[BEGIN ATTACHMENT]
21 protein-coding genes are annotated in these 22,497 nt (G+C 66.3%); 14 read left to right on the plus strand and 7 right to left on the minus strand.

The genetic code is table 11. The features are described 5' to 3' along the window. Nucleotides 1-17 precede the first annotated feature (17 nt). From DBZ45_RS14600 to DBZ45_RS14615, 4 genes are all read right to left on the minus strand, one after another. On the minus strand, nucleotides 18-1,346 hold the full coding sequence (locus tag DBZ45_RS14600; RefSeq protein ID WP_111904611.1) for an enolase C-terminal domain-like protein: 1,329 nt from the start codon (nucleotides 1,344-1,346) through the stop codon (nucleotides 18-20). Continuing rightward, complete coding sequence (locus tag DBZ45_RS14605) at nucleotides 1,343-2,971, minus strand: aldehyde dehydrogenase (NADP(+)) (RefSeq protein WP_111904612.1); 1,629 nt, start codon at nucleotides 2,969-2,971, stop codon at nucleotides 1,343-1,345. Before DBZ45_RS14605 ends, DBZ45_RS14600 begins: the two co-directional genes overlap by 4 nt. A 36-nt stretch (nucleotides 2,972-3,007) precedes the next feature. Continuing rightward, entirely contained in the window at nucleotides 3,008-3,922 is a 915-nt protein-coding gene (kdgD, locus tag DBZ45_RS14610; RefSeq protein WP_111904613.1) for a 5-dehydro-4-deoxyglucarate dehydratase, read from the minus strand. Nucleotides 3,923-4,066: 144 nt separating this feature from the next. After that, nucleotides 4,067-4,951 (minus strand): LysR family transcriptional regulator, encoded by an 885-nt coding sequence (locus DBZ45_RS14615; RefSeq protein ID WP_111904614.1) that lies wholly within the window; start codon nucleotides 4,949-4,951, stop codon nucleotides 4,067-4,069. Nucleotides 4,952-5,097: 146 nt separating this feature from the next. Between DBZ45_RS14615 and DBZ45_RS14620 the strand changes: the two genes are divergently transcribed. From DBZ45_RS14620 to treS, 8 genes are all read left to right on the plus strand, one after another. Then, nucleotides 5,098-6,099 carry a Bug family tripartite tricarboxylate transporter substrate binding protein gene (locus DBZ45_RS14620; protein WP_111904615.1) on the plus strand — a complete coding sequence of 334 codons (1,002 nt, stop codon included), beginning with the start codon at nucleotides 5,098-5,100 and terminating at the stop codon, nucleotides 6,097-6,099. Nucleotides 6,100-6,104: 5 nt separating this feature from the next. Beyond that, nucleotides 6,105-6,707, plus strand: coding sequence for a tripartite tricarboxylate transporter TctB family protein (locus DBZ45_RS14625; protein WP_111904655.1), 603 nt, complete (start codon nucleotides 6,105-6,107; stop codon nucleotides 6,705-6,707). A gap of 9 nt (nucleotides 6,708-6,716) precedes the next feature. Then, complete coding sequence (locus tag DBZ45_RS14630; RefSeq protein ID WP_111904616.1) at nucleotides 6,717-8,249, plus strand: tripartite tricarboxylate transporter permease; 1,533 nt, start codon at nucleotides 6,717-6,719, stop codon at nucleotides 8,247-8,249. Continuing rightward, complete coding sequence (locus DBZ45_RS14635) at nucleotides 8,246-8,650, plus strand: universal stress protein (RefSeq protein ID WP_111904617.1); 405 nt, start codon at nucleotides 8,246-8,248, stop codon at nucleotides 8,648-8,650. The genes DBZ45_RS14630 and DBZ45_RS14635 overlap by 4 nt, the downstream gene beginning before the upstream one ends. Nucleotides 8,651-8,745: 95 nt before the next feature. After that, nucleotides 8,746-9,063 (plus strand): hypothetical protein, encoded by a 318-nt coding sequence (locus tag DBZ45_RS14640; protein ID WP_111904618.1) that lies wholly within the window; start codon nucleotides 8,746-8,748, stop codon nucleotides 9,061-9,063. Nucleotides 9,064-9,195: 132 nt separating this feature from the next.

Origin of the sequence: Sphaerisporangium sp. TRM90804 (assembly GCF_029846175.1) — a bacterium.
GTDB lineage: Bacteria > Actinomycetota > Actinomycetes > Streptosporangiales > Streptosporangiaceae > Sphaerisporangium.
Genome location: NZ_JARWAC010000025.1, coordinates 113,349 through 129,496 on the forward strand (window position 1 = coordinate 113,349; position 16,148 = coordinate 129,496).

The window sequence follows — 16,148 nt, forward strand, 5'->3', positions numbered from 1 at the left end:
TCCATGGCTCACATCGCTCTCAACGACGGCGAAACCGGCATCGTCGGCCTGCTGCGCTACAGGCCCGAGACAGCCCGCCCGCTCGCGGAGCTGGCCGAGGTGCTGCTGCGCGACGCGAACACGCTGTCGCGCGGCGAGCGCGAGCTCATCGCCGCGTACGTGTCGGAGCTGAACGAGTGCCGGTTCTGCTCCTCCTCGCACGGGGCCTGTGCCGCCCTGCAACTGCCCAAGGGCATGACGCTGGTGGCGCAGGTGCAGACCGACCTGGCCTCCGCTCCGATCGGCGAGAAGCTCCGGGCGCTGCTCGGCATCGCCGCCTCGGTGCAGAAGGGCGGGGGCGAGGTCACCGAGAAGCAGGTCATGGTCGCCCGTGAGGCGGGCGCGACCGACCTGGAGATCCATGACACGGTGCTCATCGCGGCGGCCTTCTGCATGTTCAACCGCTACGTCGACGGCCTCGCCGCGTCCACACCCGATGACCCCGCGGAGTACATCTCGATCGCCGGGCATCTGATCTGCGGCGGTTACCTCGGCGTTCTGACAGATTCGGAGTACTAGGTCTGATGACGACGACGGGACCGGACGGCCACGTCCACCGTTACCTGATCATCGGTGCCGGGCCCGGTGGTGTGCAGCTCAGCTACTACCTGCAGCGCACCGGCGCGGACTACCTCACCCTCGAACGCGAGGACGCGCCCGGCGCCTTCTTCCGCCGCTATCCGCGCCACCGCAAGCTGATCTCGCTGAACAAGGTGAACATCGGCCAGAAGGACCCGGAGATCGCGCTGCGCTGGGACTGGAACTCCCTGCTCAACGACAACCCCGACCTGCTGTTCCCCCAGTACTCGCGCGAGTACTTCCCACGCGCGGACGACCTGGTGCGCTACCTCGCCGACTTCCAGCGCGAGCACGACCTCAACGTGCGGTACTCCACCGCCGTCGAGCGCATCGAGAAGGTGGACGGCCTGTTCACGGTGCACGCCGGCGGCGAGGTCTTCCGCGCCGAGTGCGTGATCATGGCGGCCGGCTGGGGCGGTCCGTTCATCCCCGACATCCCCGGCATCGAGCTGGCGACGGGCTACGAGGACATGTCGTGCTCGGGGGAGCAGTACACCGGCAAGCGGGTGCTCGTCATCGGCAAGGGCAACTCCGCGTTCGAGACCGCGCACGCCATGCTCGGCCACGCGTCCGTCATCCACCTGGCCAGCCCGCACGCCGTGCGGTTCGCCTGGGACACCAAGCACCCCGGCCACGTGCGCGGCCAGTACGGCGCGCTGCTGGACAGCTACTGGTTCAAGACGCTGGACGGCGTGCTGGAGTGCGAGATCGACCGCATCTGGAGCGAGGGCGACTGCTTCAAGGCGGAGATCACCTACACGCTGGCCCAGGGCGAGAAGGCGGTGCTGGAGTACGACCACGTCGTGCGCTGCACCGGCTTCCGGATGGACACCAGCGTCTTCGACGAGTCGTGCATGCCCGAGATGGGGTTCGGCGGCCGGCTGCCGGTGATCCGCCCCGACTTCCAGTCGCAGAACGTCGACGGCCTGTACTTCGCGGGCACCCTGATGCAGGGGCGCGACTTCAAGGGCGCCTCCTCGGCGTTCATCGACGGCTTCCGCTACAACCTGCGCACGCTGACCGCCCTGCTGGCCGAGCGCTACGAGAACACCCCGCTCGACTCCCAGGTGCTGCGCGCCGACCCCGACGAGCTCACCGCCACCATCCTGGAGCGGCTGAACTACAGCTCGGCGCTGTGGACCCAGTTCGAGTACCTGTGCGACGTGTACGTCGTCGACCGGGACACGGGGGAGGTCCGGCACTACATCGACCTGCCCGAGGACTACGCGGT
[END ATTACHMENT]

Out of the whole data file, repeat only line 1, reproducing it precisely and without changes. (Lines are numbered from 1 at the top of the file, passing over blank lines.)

21 protein-coding genes are annotated in these 22,497 nt (G+C 66.3%); 14 read left to right on the plus strand and 7 right to left on the minus strand.